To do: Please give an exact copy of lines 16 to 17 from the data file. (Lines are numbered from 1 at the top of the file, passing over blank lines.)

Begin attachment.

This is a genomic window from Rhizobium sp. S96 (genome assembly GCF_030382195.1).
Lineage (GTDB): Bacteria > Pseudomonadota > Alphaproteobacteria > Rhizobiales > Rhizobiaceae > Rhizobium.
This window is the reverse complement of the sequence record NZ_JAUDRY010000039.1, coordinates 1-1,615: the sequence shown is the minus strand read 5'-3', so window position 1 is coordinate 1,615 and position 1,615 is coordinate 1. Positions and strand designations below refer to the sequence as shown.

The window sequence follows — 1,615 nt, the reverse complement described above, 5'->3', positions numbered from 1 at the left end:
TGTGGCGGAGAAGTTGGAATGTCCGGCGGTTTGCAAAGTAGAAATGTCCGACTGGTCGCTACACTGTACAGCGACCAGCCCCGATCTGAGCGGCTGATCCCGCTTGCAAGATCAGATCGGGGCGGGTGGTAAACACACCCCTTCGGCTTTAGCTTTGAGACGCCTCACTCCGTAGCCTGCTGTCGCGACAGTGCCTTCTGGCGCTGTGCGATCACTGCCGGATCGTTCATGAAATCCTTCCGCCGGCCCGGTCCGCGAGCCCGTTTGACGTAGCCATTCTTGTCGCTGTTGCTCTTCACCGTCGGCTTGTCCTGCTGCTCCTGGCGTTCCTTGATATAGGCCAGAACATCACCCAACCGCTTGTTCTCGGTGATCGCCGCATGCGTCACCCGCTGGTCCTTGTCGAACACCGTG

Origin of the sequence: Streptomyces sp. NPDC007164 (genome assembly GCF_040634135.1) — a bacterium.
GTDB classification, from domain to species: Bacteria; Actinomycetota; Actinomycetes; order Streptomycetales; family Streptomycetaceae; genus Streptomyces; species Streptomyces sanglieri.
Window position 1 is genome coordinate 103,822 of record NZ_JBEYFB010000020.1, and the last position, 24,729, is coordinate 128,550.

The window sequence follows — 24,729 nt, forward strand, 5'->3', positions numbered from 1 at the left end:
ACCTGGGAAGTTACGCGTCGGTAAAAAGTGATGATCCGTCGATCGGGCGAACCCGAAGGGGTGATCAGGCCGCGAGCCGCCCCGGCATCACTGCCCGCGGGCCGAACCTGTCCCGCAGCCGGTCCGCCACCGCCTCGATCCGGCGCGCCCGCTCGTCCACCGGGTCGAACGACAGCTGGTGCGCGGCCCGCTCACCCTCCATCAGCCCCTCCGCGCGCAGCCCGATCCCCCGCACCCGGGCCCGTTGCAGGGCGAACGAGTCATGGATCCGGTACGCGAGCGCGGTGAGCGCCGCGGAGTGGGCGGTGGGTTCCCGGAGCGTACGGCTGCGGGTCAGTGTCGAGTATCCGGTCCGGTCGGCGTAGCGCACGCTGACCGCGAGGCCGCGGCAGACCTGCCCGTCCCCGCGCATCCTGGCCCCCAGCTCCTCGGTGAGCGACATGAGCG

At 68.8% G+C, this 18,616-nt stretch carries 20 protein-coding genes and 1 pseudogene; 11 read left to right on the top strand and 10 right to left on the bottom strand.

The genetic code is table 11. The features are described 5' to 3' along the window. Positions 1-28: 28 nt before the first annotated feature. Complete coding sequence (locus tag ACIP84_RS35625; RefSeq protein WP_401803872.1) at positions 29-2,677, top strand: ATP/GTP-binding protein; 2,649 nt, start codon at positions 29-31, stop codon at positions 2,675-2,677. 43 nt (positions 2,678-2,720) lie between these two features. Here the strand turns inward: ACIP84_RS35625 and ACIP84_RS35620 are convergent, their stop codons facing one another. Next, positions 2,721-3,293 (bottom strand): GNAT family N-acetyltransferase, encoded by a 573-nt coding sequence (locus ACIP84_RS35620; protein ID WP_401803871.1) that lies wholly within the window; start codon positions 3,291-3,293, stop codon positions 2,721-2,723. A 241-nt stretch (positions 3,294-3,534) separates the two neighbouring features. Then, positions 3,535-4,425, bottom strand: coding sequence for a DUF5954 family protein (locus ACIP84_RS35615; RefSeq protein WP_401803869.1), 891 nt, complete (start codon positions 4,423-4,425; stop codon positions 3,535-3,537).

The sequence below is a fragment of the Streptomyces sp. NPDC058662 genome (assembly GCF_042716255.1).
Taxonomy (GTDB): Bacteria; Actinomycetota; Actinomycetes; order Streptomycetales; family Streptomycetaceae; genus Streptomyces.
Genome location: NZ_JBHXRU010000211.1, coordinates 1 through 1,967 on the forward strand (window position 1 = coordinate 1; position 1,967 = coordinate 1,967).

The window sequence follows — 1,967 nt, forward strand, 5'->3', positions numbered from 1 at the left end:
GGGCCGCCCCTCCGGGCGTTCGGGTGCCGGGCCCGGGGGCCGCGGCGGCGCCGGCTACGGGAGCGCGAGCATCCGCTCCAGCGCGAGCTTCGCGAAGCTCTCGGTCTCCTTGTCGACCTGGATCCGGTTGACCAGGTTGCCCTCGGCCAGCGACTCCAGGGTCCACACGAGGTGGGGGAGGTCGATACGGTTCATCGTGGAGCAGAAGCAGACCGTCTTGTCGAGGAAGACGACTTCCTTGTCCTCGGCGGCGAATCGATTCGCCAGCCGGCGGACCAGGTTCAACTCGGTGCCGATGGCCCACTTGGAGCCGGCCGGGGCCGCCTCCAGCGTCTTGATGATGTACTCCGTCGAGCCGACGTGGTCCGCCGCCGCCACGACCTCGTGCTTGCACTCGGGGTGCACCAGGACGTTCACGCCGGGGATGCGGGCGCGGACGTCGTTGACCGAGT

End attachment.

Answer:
The window sequence follows — 1,967 nt, forward strand, 5'->3', positions numbered from 1 at the left end:
GGGCCGCCCCTCCGGGCGTTCGGGTGCCGGGCCCGGGGGCCGCGGCGGCGCCGGCTACGGGAGCGCGAGCATCCGCTCCAGCGCGAGCTTCGCGAAGCTCTCGGTCTCCTTGTCGACCTGGATCCGGTTGACCAGGTTGCCCTCGGCCAGCGACTCCAGGGTCCACACGAGGTGGGGGAGGTCGATACGGTTCATCGTGGAGCAGAAGCAGACCGTCTTGTCGAGGAAGACGACTTCCTTGTCCTCGGCGGCGAATCGATTCGCCAGCCGGCGGACCAGGTTCAACTCGGTGCCGATGGCCCACTTGGAGCCGGCCGGGGCCGCCTCCAGCGTCTTGATGATGTACTCCGTCGAGCCGACGTGGTCCGCCGCCGCCACGACCTCGTGCTTGCACTCGGGGTGCACCAGGACGTTCACGCCGGGGATGCGGGCGCGGACGTCGTTGACCGAGT